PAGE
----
The tragic death of Formula One racer Ayrton Senna

Often considered to be one of the most talented Formula One racing drivers in history, Brazilian racing driver Ayrton Senna had managed to become popular because of his sheer talent and potential. He won the Formula One title in 1988, 1990 and 1991 and was believed to be destined for great things, amassing an impressive number of victories in ten years. Senna was much loved in Brazil and valued for his incomparable talent on the racing track.

According to the Formula One website, Senna was aware of his limitations and didn't take his mortality for granted. He viewed racing as a way to learn more about himself. "For me, this research is fascinating," he said. "Every time I push, I find something more, again and again. But there is a contradiction. The same moment that you become the fastest, you are enormously fragile. Because in a split-second, it can be gone. All of it. These two extremes contribute to knowing yourself, deeper and deeper."

He died in a freak accident in Italy

On May 1, 1994, Senna was a part of a race at the Imola circuit in Italy. He was navigating a left turn at high speed when his race car suddenly acted erratically and moved toward the right and a collision with a wall. Senna suffered severe injuries and passed away later that day.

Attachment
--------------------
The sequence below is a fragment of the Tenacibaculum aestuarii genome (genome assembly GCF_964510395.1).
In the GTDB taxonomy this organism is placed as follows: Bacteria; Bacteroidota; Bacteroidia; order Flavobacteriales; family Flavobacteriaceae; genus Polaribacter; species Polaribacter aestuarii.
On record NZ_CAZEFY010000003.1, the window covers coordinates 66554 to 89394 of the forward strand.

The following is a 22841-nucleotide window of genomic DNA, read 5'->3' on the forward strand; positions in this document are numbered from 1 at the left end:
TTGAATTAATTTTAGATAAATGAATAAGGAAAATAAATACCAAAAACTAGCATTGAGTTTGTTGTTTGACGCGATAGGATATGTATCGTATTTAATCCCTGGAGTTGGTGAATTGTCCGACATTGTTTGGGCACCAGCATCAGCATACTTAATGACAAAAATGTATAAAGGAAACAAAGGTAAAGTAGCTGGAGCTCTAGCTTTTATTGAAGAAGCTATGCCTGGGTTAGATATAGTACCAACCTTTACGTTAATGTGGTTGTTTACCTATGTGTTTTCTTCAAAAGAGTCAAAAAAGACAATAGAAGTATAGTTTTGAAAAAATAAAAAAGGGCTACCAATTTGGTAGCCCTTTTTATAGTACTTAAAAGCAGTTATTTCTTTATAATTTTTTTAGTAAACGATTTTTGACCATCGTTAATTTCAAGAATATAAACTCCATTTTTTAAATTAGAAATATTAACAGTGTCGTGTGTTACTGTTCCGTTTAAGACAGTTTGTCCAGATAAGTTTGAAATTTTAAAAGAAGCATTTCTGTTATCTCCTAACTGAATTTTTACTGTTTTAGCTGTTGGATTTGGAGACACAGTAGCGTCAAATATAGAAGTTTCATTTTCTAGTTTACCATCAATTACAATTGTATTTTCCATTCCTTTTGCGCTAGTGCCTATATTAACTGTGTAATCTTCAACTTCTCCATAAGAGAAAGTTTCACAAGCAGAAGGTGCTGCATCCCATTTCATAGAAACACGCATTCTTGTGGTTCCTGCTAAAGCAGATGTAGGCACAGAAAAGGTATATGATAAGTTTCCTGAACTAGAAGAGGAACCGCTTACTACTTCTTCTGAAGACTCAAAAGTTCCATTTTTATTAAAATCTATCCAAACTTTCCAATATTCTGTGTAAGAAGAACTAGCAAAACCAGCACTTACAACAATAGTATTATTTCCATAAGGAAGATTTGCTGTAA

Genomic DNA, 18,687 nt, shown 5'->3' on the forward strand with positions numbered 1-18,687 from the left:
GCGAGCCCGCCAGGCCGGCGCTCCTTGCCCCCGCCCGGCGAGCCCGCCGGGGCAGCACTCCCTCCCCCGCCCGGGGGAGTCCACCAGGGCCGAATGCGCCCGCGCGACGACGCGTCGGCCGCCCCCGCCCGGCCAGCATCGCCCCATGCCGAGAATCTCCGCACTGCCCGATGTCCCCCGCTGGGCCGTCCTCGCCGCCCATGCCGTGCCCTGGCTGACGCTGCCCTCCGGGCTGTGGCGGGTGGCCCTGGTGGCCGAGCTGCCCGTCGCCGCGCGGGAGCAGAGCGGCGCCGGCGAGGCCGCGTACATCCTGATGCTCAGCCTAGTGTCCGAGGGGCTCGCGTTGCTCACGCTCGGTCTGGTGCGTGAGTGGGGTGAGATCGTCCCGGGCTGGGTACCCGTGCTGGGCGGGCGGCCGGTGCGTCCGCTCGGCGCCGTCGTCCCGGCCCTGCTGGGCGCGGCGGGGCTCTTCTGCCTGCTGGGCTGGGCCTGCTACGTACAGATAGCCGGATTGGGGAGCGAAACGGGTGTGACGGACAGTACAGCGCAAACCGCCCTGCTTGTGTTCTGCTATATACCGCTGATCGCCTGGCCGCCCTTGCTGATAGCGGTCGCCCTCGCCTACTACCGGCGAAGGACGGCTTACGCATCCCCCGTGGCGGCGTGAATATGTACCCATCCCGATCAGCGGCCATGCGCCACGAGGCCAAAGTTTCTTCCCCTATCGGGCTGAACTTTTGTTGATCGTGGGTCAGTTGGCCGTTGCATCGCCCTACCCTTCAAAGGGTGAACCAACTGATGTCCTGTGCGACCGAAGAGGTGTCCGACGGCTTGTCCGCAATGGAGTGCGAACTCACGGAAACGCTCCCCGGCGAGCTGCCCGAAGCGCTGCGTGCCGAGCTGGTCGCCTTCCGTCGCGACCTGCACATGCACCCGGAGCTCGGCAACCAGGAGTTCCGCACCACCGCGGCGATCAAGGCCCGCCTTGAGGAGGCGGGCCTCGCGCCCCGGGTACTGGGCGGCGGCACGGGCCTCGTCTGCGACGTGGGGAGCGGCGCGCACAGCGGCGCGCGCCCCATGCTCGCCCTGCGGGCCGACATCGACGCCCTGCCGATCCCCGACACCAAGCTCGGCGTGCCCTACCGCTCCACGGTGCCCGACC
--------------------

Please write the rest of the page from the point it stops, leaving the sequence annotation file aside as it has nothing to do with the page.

As explained by The Guardian, Senna's death was complicated and shrouded in mystery. Technical faults in the engine were blamed for the tragedy. Brazilians mourned as a collective for their national hero's untimely passing. Meanwhile, explosive theories were circulated, as many wondered what really led to the unexpected crash. Patrick Head, director of engineering at WIlliams-Renault, as well as other major players, was embroiled in an ugly controversy for years after the accident. As Vice reports, a 2007 verdict read, "... the accident was caused by a steering-column failure. This failure was caused by badly designed and badly executed modifications. The responsibility of this falls on Patrick Head, culpable of omitted control."